At one time, workers were often rewarded for staying with their employer for several years. Many felt secure in their jobs and didn't worry about factors beyond their control dictating their employment status.
In today's work world, that sense of job security is a luxury few people possess.
According to Laurence Shatkin, Ph.D., author of "2011 Career Plan," though today's workers can't expect the kind of widespread job security past generations enjoyed during most of the preceding century, there are steps workers can take to protect themselves. "The best way to hang on to your job is to be irreplaceable. You need to be so vital to the business that it can't go on without you," Shatkin says.
To help you implement this job-saving strategy, Shatkin offers the following advice:
- Focus on the core mission of the business. Many businesses diversify and serve several functions, but usually there's a central mission that makes money and determines whether the business will succeed or fail. Identify that central function and play a role in it. Identify the skills the business needs for future development of this function and acquire them.
- Be exceptionally productive. This doesn't necessarily mean working longer hours. It's more important to find a task or role you can handle that goes beyond your job description. Here again, skills are important because they are the key to productivity.
- Be visible. In many businesses, the person whose office is next to the boss's tends to get the best performance appraisals. If you don't have that office, find ways to make your accomplishments known; don't wait for performance-appraisal season. For example, start an in-house Web page, newsletter or bulletin board showcasing the project you're working on and soliciting suggestions from people outside the project. This will encourage them to buy into the project and make your efforts look not purely self-promotional. If you have a work-at-home arrangement, find reasons to show up at the office regularly or make lunch dates.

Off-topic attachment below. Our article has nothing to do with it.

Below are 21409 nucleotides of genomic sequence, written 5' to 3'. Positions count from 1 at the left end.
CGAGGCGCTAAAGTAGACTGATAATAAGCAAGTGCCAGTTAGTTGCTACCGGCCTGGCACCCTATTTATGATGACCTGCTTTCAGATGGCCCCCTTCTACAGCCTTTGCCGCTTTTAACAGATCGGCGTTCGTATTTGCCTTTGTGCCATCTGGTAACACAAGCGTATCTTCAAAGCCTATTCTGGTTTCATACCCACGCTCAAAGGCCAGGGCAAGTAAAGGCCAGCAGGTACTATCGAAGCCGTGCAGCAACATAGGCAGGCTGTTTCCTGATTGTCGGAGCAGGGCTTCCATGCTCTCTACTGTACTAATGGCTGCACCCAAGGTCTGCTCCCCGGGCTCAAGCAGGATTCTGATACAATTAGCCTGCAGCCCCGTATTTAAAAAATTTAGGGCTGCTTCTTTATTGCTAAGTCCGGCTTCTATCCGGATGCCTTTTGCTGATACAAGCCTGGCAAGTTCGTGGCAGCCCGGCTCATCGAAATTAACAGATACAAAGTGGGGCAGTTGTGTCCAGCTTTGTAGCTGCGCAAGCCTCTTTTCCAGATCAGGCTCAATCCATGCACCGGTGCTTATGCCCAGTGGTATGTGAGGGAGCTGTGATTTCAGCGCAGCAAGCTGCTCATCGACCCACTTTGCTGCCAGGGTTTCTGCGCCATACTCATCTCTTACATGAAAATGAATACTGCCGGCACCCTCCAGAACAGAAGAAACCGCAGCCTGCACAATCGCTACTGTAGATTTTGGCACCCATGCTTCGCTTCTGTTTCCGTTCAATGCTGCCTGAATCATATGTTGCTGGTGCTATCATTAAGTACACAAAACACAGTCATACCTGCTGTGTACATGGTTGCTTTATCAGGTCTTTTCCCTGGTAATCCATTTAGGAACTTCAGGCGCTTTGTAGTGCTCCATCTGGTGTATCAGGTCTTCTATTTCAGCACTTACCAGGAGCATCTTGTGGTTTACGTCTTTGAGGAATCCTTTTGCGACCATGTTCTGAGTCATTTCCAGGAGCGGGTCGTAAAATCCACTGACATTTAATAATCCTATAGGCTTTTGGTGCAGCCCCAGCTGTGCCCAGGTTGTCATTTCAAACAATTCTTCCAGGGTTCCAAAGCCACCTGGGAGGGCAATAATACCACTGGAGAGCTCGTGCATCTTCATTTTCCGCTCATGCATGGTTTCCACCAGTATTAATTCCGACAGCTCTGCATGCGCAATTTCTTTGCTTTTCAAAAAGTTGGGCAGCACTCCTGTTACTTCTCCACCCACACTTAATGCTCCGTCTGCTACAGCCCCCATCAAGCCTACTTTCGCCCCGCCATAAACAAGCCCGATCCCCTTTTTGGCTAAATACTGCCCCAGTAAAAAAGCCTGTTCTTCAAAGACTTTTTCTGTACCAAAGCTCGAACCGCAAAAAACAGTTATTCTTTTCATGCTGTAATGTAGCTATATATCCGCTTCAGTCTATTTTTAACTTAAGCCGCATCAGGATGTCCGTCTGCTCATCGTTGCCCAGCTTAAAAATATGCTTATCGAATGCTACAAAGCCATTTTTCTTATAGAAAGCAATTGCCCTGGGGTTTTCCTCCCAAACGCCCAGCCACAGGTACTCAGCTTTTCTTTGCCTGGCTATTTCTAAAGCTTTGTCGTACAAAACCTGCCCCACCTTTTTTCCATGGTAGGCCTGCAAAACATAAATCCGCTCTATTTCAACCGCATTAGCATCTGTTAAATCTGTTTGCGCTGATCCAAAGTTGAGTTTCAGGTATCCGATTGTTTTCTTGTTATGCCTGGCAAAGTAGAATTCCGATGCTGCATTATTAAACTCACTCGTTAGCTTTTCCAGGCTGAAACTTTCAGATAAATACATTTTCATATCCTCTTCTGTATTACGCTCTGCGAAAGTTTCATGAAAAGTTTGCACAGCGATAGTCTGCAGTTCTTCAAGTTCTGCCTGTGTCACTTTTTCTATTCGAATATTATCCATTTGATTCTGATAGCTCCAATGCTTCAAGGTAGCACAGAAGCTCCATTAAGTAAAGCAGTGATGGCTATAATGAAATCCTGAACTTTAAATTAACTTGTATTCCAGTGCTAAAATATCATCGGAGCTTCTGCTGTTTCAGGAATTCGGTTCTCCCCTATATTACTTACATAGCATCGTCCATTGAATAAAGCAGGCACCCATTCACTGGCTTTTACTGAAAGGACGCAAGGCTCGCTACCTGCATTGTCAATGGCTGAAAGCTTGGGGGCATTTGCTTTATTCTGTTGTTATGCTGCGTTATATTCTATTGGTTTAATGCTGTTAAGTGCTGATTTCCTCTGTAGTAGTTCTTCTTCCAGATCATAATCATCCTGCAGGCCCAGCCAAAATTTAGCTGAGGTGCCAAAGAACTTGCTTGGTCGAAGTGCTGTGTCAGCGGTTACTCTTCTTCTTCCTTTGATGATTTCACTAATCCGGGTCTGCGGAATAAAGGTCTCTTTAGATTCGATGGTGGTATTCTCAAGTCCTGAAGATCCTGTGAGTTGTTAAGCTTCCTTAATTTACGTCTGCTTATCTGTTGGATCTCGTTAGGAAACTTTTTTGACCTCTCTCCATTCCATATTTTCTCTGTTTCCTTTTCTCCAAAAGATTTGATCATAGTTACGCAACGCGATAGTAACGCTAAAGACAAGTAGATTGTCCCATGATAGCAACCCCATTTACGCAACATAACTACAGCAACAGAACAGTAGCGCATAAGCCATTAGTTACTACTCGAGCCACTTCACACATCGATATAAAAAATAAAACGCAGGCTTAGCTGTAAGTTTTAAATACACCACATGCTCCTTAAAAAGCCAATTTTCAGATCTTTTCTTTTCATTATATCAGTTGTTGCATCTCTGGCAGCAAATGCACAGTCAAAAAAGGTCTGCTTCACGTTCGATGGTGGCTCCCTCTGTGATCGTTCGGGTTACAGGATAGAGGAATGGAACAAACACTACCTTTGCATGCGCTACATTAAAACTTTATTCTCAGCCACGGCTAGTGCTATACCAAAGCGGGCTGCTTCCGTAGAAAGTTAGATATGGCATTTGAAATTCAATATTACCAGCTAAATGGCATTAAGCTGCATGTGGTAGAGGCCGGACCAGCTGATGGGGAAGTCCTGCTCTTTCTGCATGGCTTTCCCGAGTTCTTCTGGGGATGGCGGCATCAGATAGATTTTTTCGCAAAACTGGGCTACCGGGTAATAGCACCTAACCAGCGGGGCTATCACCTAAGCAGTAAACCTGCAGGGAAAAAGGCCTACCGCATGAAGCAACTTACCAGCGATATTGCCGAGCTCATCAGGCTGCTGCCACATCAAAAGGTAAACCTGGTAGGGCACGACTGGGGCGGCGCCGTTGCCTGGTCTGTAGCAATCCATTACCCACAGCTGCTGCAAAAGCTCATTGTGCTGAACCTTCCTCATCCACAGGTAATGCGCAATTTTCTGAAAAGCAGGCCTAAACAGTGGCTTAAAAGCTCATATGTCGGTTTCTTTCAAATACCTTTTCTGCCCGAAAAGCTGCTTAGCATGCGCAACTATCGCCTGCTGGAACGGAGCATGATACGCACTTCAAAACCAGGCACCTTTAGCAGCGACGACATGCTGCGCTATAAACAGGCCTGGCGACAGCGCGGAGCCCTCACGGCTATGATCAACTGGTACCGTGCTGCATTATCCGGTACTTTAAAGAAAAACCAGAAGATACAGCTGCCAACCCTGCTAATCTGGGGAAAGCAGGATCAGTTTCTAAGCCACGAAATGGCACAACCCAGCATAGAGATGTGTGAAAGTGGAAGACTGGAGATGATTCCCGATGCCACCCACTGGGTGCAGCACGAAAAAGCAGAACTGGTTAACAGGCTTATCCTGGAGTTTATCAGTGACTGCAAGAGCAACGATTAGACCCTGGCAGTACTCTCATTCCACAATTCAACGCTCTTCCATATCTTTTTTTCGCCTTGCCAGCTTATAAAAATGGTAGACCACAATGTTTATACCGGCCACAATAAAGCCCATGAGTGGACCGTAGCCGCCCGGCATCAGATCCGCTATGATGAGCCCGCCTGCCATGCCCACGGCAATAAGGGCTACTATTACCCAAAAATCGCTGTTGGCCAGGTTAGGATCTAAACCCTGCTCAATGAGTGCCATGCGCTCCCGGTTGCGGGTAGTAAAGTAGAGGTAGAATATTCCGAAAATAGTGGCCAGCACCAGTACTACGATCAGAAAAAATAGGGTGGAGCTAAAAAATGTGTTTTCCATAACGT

- Acquire a mentor. Find someone who really knows the business, be helpful, and ask a lot of very specific questions, including questions about how to improve your work. Give public credit to the mentor for the advice you get.
- Be pleasant. Back-stabbing may seem like a way to get ahead, but it can hurt you in the long run. Abrasiveness may make you stand out, but for the wrong reasons. If you really can't get along with some people in your work group, try to be transferred to one where you'll fit in better.
Selena Dehne is a career writer for JIST Publishing who shares the latest occupational, career and job search information available with job seekers and career changers. She is also the author of JIST's Job Search and Career Blog (http://jistjobsearchandcareer.blogspot.com/). Follow her on Twitter at http://twitter.com/SelenaDehne.
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